Welcome to the second issue of Volume 8 of The Journal of Financial Market Infrastructures, which contains three papers.
In this installment we have two papers from the real-time gross settlement (RTGS) world: a Furfine study on Norwegian data and an investigation into whether participants in TARGET2 are long sleepers, extreme early birds or one of ten other payment profiles. The issue’s third paper zooms in on a vital part of the default management process of central counterparties: the auction.
In “Identification of interbank loans and interest rates from interbank payments: a reliability assessment”, our first paper, Q. Farooq Akram, Mats B. Fevolden and Lyndsie Smith assess the reliability of the Furfine algorithm. In the literature, this algorithm is the standard way of extracting unsecured overnight money market loans between banks. The output of this kind of study is usually a set of paired RTGS transactions identified as a money market transaction at a certain confidence level. The interesting element here, though, is that the authors have already obtained such a set from the banks. This allows them to assess the quality and accuracy of the Furfine filtering algorithm. They conclude that their filter was able to correctly identify all
223 reported loans, which constituted just 1.8% of one month’s worth of data in NBO (Norges Bank’s RTGS system).
In the issue’s second paper, Marc Glowka studies clustering techniques to generate payment profiles of participants in TARGET2 that can be used for monitoring purposes, eg, when a bank deviates significantly from its usual daily behavior. “Profiling banks: how to use cluster analysis with payment system data” sees Glowka using a k-means algorithm, where the number of clusters k is chosen from a cluster range, ie, the number of clusters is chosen by the algorithm from the cluster range and then verified by running it 1000 times. This clustering is based on one year of TARGET2 data. In the author’s case, k D 10, and those ten profiles have intuitive, appealing names such as “long sleeper” (maximum when 20% of daily transactions are sent in between 10:00 and 11:00) or “extreme early bird” (maximum when more than 40% of transactions occur within the first business hour). Of particular relevance regarding timely settlement are the participants labeled “late payers” and “teatime payers”.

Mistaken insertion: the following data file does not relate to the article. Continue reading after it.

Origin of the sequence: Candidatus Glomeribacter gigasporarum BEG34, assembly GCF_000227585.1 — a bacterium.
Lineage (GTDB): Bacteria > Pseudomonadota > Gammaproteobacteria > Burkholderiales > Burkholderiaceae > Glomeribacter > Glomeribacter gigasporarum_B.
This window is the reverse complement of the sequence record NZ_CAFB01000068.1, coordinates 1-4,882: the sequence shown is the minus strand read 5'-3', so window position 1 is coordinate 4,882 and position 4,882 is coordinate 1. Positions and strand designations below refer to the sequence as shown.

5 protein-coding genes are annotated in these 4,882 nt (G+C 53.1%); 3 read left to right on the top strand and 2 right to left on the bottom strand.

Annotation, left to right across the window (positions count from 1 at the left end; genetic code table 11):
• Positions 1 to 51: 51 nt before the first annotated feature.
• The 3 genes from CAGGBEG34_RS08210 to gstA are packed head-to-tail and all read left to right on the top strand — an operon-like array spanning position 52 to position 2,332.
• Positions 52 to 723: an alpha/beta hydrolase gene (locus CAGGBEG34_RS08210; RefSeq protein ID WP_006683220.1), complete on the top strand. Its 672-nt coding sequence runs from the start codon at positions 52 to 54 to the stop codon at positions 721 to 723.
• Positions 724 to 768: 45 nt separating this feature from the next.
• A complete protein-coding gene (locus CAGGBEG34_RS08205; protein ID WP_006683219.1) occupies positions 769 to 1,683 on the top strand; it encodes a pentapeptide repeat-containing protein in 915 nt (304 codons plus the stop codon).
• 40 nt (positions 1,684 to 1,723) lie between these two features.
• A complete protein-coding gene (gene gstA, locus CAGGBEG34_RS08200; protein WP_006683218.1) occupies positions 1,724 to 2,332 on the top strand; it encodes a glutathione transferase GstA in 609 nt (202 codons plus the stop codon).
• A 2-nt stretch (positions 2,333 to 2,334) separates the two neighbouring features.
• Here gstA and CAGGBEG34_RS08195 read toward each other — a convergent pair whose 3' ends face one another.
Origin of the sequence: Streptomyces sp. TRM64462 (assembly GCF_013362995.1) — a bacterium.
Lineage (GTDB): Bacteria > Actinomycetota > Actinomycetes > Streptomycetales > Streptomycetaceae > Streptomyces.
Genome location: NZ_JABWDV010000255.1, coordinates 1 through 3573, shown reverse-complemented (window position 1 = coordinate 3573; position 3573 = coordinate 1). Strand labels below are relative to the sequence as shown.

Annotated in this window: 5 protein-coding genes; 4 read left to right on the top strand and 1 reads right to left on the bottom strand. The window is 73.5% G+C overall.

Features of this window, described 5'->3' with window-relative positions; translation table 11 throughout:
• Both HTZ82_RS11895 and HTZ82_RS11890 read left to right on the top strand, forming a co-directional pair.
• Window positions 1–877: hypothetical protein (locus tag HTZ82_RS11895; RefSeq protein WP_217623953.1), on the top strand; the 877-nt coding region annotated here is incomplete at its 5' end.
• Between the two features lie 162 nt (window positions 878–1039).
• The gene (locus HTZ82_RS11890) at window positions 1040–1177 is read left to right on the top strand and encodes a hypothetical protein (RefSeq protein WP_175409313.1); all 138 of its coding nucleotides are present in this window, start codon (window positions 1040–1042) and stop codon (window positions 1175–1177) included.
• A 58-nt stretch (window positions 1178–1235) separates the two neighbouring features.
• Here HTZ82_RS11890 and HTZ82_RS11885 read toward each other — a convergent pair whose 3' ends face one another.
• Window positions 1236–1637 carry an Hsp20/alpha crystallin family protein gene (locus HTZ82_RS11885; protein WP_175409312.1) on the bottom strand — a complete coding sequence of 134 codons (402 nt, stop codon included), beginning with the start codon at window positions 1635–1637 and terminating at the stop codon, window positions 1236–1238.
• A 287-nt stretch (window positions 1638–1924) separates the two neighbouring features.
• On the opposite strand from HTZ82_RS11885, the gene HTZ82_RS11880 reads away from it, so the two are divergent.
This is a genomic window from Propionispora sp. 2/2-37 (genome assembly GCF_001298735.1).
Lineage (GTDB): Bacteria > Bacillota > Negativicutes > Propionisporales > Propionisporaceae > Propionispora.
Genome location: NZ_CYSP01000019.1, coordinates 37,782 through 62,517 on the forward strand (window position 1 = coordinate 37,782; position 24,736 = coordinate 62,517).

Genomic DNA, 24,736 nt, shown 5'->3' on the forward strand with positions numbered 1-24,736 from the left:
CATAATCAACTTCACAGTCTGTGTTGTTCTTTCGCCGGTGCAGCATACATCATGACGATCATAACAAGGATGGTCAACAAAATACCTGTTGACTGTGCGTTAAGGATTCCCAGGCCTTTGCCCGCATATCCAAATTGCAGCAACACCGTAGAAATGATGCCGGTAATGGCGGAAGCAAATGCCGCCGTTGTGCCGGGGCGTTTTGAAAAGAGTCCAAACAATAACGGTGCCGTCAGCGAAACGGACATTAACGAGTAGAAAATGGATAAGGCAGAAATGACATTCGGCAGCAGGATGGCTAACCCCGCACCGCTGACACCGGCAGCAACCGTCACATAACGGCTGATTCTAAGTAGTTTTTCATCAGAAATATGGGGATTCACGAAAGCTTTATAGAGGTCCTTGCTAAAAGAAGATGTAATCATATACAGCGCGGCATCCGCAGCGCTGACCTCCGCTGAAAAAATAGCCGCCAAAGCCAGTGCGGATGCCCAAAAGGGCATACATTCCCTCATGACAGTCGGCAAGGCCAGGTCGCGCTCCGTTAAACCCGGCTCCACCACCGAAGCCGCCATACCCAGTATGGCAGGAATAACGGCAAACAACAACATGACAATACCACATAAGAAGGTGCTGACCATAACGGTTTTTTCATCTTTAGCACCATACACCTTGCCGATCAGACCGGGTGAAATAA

In our third paper, “Central counterparty auction design”, Gerardo Ferrara, Xin Li and Daniel Marszalec consider the auction part of the default management process. The design of an auction plays a very important role in limiting losses on the defaulter’s portfolio, eg, by making sure that enough clearing members participate in the auction and that the bids are realistic. This is a topical issue given the default of a clearing participant, Mr. Aas, at Nasdaq Clearing (Scandinavian CCP) in September 2018. The authors focus on the incentives for clearing members to bid realistically (such as juniorization of a member’s default fund contribution when the bid of that member is too low) and consider the case where penalties (another incentive) may turn out to be counterproductive from a financial stability perspective. On the basis of a theoretical, stylized model, they prefer a second price with loss-sharing auction.
I hope you enjoy reading this issue of The Journal of Financial Market Infrastructures.
LCH and Tilburg University
Identification of interbank loans and interest rates from interbank payments: a reliability assessment
The authors investigate the reliability of the “Furfine filter” often used to identify interbank loans and interest rates from interbank payments settled at central banks.
In this paper, payment profiles for participants are identified by applying clustering techniques to TARGET2 data.
The authors analyze the role of auctions in managing the default of a central counterparty’s clearing member.